“Arts Unite Us” is a special initiative at Youth in Arts that brings students from Special Day classrooms and their General Ed peers to learn and create art together. “Arts Unite Us” was first envisioned in 2008 by VSA Director Nydia Gonzalez, as a way to bridge gaps in understanding and interaction between students of different abilities and combat the isolation that many of them feel on their school campuses. Youth in Arts has been developing the idea ever since, creating pilot projects that provide amazing opportunities for young people to learn about each other and work together like never before!
This year, “Arts Unite Us” classes are in full gear at Tam High, Terra Linda High, Redwood High and San Ramon Elementary. Students from Special Day Classrooms are working together with their peers from General Education classrooms, learning art and performing together. The first culminating event from this year’s classes will be held at Tam High School, where students from Mr. Lovejoy’s Special Day Class and Ben Cleaveland’s Conservatory Theater Ensemble have been working with YIA Mentor Artist Melissa Briggs in Theater. They will be performing their original play “Camping Out in Nature with Friends and Family and Animals” on Friday, May 17th and Saturday, May 18th as part of the Spring One Act Festival.
Students at Terra Linda High have been learning Samba Reggae with Mentor Artists Stephanie Bastos and Nydia Gonzalez and will hold a celebratory presentation dance/party during lunch time on June 4th. At Redwood High School, students working with YIA Mentor Artist William Rossell will perform their original percussive composition, opening for the Advanced Performance Workshop Concert on May 29th at 7PM. At San Ramon Elementary, students from Gen Ed and SDC classrooms have been working together with YIA Mentor Artist Suraya Keating, working on their interpretation of a folktale, “The Laughing River”, focusing on Community and Inclusion.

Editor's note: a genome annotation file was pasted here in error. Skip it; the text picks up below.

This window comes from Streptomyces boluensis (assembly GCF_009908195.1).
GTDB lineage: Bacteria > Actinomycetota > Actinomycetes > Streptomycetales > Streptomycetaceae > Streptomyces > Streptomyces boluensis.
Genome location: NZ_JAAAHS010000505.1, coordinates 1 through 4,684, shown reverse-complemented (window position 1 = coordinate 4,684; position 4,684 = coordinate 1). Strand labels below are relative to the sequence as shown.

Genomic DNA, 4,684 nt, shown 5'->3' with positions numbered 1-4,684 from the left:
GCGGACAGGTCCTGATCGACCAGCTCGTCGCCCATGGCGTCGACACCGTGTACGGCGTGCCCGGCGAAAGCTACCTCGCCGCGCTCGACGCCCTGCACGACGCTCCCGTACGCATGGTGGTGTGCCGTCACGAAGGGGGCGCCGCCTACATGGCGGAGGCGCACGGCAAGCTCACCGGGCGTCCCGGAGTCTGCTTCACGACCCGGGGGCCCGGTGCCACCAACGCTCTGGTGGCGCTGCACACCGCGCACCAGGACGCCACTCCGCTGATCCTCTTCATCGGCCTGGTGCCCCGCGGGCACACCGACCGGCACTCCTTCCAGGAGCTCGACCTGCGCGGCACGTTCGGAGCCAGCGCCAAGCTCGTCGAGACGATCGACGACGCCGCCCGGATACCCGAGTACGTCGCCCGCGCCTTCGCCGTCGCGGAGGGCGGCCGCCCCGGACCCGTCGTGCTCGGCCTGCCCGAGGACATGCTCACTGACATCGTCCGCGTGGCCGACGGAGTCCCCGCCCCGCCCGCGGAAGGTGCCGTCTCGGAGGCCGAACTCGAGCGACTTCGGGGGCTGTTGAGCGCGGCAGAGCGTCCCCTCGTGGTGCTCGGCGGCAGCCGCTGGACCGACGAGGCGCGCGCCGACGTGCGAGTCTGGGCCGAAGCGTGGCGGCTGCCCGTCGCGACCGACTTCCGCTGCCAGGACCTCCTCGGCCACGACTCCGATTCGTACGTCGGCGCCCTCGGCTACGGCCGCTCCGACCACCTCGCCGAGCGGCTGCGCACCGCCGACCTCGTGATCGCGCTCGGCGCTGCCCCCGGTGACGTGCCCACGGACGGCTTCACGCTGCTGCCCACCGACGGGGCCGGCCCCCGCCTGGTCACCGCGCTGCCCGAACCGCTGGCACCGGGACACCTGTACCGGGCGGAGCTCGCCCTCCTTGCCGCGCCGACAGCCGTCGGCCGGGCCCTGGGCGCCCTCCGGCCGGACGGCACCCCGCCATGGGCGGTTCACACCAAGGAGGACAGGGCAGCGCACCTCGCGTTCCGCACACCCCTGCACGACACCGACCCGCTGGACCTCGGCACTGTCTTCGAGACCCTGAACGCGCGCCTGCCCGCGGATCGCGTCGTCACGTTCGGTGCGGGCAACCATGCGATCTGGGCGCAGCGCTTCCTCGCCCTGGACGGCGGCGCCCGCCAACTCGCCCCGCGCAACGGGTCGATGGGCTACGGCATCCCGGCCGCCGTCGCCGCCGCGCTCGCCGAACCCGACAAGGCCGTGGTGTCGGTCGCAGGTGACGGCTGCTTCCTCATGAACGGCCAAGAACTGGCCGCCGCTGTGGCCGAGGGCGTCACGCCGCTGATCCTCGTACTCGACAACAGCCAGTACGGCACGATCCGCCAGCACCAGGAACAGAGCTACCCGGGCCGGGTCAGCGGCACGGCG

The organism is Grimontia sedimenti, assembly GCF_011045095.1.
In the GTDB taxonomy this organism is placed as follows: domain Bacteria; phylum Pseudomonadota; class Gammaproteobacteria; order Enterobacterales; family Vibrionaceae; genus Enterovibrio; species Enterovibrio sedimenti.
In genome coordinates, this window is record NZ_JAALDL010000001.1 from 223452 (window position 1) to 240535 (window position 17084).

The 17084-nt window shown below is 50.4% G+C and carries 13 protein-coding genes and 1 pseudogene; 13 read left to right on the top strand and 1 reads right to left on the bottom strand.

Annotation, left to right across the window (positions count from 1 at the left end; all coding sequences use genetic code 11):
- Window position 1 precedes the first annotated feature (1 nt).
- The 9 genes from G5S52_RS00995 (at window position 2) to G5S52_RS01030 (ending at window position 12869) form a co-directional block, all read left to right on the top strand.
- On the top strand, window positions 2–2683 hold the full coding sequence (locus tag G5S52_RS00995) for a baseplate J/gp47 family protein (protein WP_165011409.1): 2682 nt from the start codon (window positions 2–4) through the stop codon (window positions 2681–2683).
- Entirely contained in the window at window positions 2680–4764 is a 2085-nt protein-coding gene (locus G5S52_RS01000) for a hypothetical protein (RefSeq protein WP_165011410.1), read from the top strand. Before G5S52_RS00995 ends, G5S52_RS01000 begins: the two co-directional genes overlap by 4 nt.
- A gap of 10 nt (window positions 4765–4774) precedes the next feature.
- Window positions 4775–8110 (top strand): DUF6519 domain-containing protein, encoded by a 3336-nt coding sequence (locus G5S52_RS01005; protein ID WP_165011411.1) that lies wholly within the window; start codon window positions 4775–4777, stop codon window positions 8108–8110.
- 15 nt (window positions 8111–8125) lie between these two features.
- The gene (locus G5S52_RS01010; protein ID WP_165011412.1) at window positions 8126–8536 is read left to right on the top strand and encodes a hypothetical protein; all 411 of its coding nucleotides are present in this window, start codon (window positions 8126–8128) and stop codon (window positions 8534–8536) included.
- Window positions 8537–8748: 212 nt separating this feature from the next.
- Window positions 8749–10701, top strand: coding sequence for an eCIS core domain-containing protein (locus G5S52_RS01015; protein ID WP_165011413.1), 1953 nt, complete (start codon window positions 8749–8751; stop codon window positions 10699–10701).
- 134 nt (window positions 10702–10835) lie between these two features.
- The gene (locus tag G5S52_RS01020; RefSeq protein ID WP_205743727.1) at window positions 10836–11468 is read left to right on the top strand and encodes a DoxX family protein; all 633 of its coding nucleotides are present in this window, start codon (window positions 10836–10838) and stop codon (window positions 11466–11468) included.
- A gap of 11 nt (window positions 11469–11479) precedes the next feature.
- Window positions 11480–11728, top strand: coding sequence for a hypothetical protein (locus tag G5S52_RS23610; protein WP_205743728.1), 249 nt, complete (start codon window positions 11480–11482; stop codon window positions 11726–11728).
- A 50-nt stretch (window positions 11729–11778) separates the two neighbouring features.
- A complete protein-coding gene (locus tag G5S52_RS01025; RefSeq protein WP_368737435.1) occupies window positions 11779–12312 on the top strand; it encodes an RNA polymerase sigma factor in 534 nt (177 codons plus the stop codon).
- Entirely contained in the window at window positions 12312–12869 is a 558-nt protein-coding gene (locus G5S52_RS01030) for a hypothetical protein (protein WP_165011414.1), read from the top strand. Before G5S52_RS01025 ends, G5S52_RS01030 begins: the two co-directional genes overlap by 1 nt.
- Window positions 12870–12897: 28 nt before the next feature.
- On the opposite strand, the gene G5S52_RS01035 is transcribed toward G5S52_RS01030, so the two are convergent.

Youth in Arts has raised the funds to provide these programs in our community from a mix of institutional and individual donors. We thank the Green Foundation, Marin Community Foundation, Kenneth A. Lester Family Foundation, Macy’s and Target for their generous support of this program, as well as our many individual community supporters. If you have any questions about this program, or would would like to support programs such as this one, please contact Nydia Gonzalez at email@example.com
If you happen to be walking down the halls of Terra Linda High School on a Thursday morning, you may hear loud squeals of excitement, the beat of a cajón and a melodic song of “Eu Sou Samba Reggae!”. These are the sounds emitting from Rachel Hughes’ MCOE Special Day Class at Terra Linda High School, where YIA Mentor Artists Stephanie Bastos and I, Nydia Gonzalez are teaching a Latin Dance class.
Students have been working on gross motor skills and collaboration through moving in unison, learning choreography, improvising, leading and many other exercises. During a typical class students go through a series of warm-up activities including the Brain Dance (Anne Green Gilbert, 2000); each individual creates a name pose for themselves; we review learned steps and choreography; learn new material; and then improvise in a Samba Reggae carnival type procession!
The focus of our dancing has been on Brazilian Folk dances including Samba and Samba Reggae, and students are very eager to show off their knowledge of the geography, language and dances of Brazil! YIA Mentor Artist Stephanie Bastos has extensive dance training,